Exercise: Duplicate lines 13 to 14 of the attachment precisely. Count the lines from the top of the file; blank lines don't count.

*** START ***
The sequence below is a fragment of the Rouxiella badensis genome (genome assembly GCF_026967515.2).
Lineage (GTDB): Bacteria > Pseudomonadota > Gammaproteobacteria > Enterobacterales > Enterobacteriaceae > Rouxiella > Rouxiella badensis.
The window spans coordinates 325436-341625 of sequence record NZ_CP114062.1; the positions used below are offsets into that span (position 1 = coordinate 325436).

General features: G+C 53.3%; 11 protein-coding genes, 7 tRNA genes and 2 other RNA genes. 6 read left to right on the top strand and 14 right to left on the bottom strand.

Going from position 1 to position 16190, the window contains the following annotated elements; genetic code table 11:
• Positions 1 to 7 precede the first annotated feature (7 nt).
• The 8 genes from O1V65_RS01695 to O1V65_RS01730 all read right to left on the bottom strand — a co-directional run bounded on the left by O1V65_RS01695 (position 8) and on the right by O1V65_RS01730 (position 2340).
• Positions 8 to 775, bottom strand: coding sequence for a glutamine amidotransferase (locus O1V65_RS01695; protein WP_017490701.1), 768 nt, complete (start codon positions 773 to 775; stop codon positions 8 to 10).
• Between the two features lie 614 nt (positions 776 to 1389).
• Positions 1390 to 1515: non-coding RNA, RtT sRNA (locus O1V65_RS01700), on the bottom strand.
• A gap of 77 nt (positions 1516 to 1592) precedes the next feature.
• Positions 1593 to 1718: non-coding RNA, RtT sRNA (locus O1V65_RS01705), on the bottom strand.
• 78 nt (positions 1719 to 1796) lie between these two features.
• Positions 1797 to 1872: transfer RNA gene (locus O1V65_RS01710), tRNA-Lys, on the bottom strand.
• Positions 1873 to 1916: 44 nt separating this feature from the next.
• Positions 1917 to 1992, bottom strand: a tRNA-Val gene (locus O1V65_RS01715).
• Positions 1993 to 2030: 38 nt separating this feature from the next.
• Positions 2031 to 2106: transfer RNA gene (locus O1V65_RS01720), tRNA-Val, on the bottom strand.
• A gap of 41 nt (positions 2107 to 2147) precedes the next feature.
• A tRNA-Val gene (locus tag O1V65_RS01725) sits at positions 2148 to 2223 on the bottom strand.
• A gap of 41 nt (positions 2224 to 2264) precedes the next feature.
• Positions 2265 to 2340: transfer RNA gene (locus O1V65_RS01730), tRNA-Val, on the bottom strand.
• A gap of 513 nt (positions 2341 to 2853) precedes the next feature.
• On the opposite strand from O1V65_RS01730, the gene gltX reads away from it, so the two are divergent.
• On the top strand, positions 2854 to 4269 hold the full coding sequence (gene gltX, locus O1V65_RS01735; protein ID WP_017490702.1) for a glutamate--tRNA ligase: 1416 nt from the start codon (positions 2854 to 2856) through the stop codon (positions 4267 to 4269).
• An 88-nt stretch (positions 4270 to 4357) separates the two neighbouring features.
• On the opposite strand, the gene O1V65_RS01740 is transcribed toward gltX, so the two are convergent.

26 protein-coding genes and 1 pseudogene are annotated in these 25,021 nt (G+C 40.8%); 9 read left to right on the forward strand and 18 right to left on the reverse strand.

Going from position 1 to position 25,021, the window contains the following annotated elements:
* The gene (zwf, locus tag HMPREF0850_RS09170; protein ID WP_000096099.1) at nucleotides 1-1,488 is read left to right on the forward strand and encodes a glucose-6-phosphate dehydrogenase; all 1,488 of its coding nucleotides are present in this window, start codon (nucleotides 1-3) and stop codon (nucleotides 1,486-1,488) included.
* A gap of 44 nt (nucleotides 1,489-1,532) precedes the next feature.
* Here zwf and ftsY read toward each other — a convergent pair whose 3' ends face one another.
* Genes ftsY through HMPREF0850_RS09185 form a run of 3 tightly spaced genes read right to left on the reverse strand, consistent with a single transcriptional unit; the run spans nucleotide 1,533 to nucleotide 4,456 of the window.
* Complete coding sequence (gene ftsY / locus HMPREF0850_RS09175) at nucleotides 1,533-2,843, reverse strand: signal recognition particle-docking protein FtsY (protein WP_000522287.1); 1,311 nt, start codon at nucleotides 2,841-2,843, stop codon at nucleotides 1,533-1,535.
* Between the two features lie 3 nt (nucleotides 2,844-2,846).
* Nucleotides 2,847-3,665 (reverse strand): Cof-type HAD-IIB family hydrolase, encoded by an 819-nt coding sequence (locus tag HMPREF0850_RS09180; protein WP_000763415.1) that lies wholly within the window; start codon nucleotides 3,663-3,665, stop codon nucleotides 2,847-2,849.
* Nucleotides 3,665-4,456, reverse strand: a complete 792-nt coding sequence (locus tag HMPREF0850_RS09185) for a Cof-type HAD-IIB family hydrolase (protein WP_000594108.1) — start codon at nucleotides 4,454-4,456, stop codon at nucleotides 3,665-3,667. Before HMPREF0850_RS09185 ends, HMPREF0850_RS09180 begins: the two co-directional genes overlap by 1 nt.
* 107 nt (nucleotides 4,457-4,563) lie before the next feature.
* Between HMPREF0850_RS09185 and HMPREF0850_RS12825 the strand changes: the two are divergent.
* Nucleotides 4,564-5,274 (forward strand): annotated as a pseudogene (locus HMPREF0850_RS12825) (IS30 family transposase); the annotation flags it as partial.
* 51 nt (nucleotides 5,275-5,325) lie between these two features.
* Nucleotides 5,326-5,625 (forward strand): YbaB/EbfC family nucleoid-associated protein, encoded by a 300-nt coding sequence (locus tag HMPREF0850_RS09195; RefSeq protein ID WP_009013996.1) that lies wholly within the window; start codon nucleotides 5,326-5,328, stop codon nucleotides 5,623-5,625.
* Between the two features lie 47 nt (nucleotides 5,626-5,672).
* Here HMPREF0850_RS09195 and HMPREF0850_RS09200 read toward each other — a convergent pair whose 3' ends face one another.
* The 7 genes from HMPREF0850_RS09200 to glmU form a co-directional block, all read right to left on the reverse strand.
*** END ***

• 78 nt (positions 1719 to 1796) lie between these two features.
• Positions 1797 to 1872: transfer RNA gene (locus O1V65_RS01710), tRNA-Lys, on the bottom strand.